Lee Williams has turned around what he called “the worst year I’ve ever had playing golf” with a clutch putt. | File
Lee Williams has turned around what he called “the worst year I’ve ever had playing golf” with a clutch putt. | File

Archived Story

Lee Williams sinks career-long putt to make it back on the tour

Published 6:57pm Tuesday, October 1, 2013

If you looked on Lee Williams’ official PGA Tour profile, you’d see that his motto is, “It doesn’t matter where you’ve been but where you’re going.”
Williams embodied that motto to the fullest, as he was able to pull himself up from what he considered the “the worst year I’ve ever had of playing golf” to regain a spot on the PGA Tour.
Williams was unable to hide his joy after his perseverance landed him back amongst the big boys of golf.
“I’m super excited,” he said. “This was not the year that I wanted to have, and now I have the opportunity to go out and do better.”
A native of Alexander City, Williams is one of the more accomplished individuals to ever line up a putt.
He was a three-time All-American and a two-time Academic All-American at Auburn University. He’s also competed in world competitions and has held a place on the world amateur team.
However, he said that nothing compared to the pressure he felt in trying to remain on tour.
“Anytime you lose your job, so to speak, it’s really stressful,” Williams said. “You have to work your way back up, and with the pressure and high expectations, it makes it very difficult.”
But Williams said he learned from his mistakes and stayed true to himself. Williams added that if not for a wiser and more comfortable point of view, he wouldn’t be able to remain strong in the face of adversity.
“I’ve been doing it long enough to understand that this is a marathon, not a sprint,” Williams said. “I didn’t have the best start to the year, but these last several years of playing golf made it peaceful for me. I couldn’t hit the panic button because that’s not a good recipe for success. I was a lot calmer than I would have been if I were younger or newer at this.”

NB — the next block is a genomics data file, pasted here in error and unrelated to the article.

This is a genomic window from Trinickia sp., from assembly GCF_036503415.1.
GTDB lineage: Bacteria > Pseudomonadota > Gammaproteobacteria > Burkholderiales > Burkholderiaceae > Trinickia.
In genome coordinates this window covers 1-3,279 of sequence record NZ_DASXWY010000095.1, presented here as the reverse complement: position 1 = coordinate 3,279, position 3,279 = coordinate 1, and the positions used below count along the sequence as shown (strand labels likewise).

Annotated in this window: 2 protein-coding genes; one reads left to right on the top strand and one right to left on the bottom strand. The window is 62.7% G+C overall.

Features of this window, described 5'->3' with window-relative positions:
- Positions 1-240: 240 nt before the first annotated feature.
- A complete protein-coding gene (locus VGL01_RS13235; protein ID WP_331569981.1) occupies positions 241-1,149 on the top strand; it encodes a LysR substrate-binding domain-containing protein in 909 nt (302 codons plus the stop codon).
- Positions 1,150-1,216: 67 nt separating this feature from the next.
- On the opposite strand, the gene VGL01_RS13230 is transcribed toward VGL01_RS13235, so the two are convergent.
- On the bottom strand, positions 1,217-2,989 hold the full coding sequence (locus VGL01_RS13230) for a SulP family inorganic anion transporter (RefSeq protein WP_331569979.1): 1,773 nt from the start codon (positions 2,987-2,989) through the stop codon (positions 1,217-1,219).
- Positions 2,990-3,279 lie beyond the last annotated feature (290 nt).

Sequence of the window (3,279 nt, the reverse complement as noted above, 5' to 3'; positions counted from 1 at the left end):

Williams said it also helped that he went back to the basics.
“I had to get back to what got me here,” he said. “I went back to work with my old teacher Scott Hamilton, and I went back to doing the things that made me successful in the first place.”
Williams’ quest to regaining his PGA Tour card came down to the wire. He didn’t earn the card until he sank a 50-foot putt on the final hole of a four-tournament playoff.
“To come back in those last four events and be able to turn this all around made the year a success,” Williams said. “It’s as big of an accomplishment I’ve had so far, given the year I had. It’s one of the biggest accomplishments in my life, and I can definitely say that putt was the biggest putt I’ve ever made.”
Williams said he had to draw on his foundation, his own experience and what he learned on the local greens to power through the obstacle.
He added that the experience he gained at Willow Point was invaluable.
“I was really blessed to grow up and play at Willow Point,” Williams said. “Not a lot of kids get to play on a first-class facility like I did. Playing there helped me to prepare for the golf courses I’ve faced since then, and without that experience I wouldn’t have been able to achieve the dreams that I’ve achieved so far.”
In addition to feeling a sense of accomplishment, Williams said that the experience has given him a sense of clarity in regards to approaching future tournaments.
“I’ve learned that if you want to turn something bad into something good, you have to keep a clear, level head,” he said. “I have to stay calm and patient. But the biggest thing I’ve gained from all of this is that if it’s not broken, then don’t fix it. I kept trying to fix things that weren’t broken. From now on, I’m going to play my game and do what I do. If I do that, then things will take care of themselves.”

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